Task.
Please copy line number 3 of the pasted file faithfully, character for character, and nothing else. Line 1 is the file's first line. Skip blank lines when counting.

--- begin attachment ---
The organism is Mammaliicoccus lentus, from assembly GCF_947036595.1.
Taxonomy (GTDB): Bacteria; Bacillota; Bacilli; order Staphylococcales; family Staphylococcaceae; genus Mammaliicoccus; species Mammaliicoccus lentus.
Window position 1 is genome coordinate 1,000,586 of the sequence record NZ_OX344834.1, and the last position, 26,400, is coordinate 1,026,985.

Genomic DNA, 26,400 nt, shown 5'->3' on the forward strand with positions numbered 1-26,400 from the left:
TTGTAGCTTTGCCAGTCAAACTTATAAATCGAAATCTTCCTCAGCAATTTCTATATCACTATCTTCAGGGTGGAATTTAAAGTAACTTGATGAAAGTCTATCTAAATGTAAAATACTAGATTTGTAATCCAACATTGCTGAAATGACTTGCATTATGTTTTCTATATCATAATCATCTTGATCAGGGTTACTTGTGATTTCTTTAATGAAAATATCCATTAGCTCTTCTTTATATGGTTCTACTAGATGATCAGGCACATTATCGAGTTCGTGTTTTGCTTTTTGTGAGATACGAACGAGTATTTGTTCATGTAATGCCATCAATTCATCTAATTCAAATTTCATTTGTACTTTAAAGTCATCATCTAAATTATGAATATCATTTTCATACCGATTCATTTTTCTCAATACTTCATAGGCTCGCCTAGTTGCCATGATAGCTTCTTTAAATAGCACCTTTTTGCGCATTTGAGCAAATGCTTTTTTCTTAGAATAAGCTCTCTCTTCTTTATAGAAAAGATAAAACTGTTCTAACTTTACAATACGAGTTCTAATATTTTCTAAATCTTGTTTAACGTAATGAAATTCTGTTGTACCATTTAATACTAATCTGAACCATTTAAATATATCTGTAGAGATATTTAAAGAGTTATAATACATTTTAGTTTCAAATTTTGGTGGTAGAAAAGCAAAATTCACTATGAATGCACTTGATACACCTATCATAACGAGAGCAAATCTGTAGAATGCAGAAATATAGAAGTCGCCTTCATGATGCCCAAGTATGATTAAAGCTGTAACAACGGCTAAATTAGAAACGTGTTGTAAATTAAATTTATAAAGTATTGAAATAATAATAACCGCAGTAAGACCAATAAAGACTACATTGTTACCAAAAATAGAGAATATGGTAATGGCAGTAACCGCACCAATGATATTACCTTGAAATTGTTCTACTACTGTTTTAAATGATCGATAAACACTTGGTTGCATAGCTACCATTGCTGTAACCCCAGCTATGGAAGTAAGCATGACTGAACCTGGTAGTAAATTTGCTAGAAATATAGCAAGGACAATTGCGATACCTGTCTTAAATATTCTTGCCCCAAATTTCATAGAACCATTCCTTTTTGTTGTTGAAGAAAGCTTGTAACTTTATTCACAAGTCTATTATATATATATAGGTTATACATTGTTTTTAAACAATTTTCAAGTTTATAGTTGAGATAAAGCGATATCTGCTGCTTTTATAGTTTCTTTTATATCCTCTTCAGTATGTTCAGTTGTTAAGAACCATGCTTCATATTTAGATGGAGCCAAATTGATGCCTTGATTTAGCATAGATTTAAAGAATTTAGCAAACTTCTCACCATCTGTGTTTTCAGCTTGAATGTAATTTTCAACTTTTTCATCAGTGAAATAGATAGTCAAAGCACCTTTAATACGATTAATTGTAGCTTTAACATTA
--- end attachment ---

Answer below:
Window position 1 is genome coordinate 1,000,586 of the sequence record NZ_OX344834.1, and the last position, 26,400, is coordinate 1,026,985.